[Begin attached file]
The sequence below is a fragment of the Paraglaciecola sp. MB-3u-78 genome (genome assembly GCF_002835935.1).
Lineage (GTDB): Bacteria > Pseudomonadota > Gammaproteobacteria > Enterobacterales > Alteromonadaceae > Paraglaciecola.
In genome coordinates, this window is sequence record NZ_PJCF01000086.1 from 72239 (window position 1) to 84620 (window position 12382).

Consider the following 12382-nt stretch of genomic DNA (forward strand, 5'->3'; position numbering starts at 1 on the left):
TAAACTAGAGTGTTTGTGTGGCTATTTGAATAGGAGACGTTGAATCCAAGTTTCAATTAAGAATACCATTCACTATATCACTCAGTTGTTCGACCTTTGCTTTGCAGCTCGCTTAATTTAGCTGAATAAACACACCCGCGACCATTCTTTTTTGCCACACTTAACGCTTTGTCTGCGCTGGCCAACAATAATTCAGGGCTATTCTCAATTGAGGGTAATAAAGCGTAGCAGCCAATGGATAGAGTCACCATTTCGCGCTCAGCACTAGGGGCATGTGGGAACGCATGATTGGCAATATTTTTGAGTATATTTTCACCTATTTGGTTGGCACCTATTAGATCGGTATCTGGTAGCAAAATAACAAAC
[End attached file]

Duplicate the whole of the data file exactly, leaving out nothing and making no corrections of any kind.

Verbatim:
The sequence below is a fragment of the Paraglaciecola sp. MB-3u-78 genome (genome assembly GCF_002835935.1).
Lineage (GTDB): Bacteria > Pseudomonadota > Gammaproteobacteria > Enterobacterales > Alteromonadaceae > Paraglaciecola.
In genome coordinates, this window is sequence record NZ_PJCF01000086.1 from 72239 (window position 1) to 84620 (window position 12382).

Consider the following 12382-nt stretch of genomic DNA (forward strand, 5'->3'; position numbering starts at 1 on the left):
TAAACTAGAGTGTTTGTGTGGCTATTTGAATAGGAGACGTTGAATCCAAGTTTCAATTAAGAATACCATTCACTATATCACTCAGTTGTTCGACCTTTGCTTTGCAGCTCGCTTAATTTAGCTGAATAAACACACCCGCGACCATTCTTTTTTGCCACACTTAACGCTTTGTCTGCGCTGGCCAACAATAATTCAGGGCTATTCTCAATTGAGGGTAATAAAGCGTAGCAGCCAATGGATAGAGTCACCATTTCGCGCTCAGCACTAGGGGCATGTGGGAACGCATGATTGGCAATATTTTTGAGTATATTTTCACCTATTTGGTTGGCACCTATTAGATCGGTATCTGGTAGCAAAATAACAAAC